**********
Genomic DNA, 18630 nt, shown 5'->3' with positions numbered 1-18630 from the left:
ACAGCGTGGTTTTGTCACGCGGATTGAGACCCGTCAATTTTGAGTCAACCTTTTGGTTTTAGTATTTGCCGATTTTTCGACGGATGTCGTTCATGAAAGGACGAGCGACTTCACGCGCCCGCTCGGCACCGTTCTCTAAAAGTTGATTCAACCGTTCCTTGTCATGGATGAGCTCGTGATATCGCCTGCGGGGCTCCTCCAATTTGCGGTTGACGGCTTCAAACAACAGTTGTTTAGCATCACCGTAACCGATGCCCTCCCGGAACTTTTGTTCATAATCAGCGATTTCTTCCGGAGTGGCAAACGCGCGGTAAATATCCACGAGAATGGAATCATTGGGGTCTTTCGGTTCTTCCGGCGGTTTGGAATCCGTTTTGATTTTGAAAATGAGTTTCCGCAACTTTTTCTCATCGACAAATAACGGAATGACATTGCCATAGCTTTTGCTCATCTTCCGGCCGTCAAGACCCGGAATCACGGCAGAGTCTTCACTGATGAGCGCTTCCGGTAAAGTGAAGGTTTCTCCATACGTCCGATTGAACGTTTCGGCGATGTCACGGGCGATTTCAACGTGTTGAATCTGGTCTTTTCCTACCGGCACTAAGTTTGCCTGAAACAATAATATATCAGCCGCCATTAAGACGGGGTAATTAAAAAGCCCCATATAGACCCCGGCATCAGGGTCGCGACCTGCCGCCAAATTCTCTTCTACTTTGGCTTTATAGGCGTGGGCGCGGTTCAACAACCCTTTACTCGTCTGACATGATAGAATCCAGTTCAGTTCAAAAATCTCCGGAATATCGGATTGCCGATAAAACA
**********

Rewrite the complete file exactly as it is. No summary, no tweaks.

Genomic DNA, 18630 nt, shown 5'->3' with positions numbered 1-18630 from the left:
ACAGCGTGGTTTTGTCACGCGGATTGAGACCCGTCAATTTTGAGTCAACCTTTTGGTTTTAGTATTTGCCGATTTTTCGACGGATGTCGTTCATGAAAGGACGAGCGACTTCACGCGCCCGCTCGGCACCGTTCTCTAAAAGTTGATTCAACCGTTCCTTGTCATGGATGAGCTCGTGATATCGCCTGCGGGGCTCCTCCAATTTGCGGTTGACGGCTTCAAACAACAGTTGTTTAGCATCACCGTAACCGATGCCCTCCCGGAACTTTTGTTCATAATCAGCGATTTCTTCCGGAGTGGCAAACGCGCGGTAAATATCCACGAGAATGGAATCATTGGGGTCTTTCGGTTCTTCCGGCGGTTTGGAATCCGTTTTGATTTTGAAAATGAGTTTCCGCAACTTTTTCTCATCGACAAATAACGGAATGACATTGCCATAGCTTTTGCTCATCTTCCGGCCGTCAAGACCCGGAATCACGGCAGAGTCTTCACTGATGAGCGCTTCCGGTAAAGTGAAGGTTTCTCCATACGTCCGATTGAACGTTTCGGCGATGTCACGGGCGATTTCAACGTGTTGAATCTGGTCTTTTCCTACCGGCACTAAGTTTGCCTGAAACAATAATATATCAGCCGCCATTAAGACGGGGTAATTAAAAAGCCCCATATAGACCCCGGCATCAGGGTCGCGACCTGCCGCCAAATTCTCTTCTACTTTGGCTTTATAGGCGTGGGCGCGGTTCAACAACCCTTTACTCGTCTGACATGATAGAATCCAGTTCAGTTCAAAAATCTCCGGAATATCGGATTGCCGATAAAACA